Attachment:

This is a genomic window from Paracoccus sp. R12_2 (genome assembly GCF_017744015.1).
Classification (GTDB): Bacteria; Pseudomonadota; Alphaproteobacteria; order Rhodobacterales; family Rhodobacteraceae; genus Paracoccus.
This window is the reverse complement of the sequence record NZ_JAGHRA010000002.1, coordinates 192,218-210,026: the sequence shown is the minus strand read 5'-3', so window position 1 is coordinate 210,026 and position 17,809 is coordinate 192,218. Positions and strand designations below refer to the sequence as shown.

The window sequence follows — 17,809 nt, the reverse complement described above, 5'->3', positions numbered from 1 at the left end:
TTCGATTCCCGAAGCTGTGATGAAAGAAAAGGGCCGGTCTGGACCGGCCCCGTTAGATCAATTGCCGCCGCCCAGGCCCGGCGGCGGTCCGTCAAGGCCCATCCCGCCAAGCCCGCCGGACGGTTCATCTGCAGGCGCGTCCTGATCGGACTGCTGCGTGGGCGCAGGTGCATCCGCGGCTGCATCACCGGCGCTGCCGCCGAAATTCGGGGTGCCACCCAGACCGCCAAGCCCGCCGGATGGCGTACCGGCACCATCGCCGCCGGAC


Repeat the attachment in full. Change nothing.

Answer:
This is a genomic window from Paracoccus sp. R12_2 (genome assembly GCF_017744015.1).
Classification (GTDB): Bacteria; Pseudomonadota; Alphaproteobacteria; order Rhodobacterales; family Rhodobacteraceae; genus Paracoccus.
This window is the reverse complement of the sequence record NZ_JAGHRA010000002.1, coordinates 192,218-210,026: the sequence shown is the minus strand read 5'-3', so window position 1 is coordinate 210,026 and position 17,809 is coordinate 192,218. Positions and strand designations below refer to the sequence as shown.

The window sequence follows — 17,809 nt, the reverse complement described above, 5'->3', positions numbered from 1 at the left end:
TTCGATTCCCGAAGCTGTGATGAAAGAAAAGGGCCGGTCTGGACCGGCCCCGTTAGATCAATTGCCGCCGCCCAGGCCCGGCGGCGGTCCGTCAAGGCCCATCCCGCCAAGCCCGCCGGACGGTTCATCTGCAGGCGCGTCCTGATCGGACTGCTGCGTGGGCGCAGGTGCATCCGCGGCTGCATCACCGGCGCTGCCGCCGAAATTCGGGGTGCCACCCAGACCGCCAAGCCCGCCGGATGGCGTACCGGCACCATCGCCGCCGGAC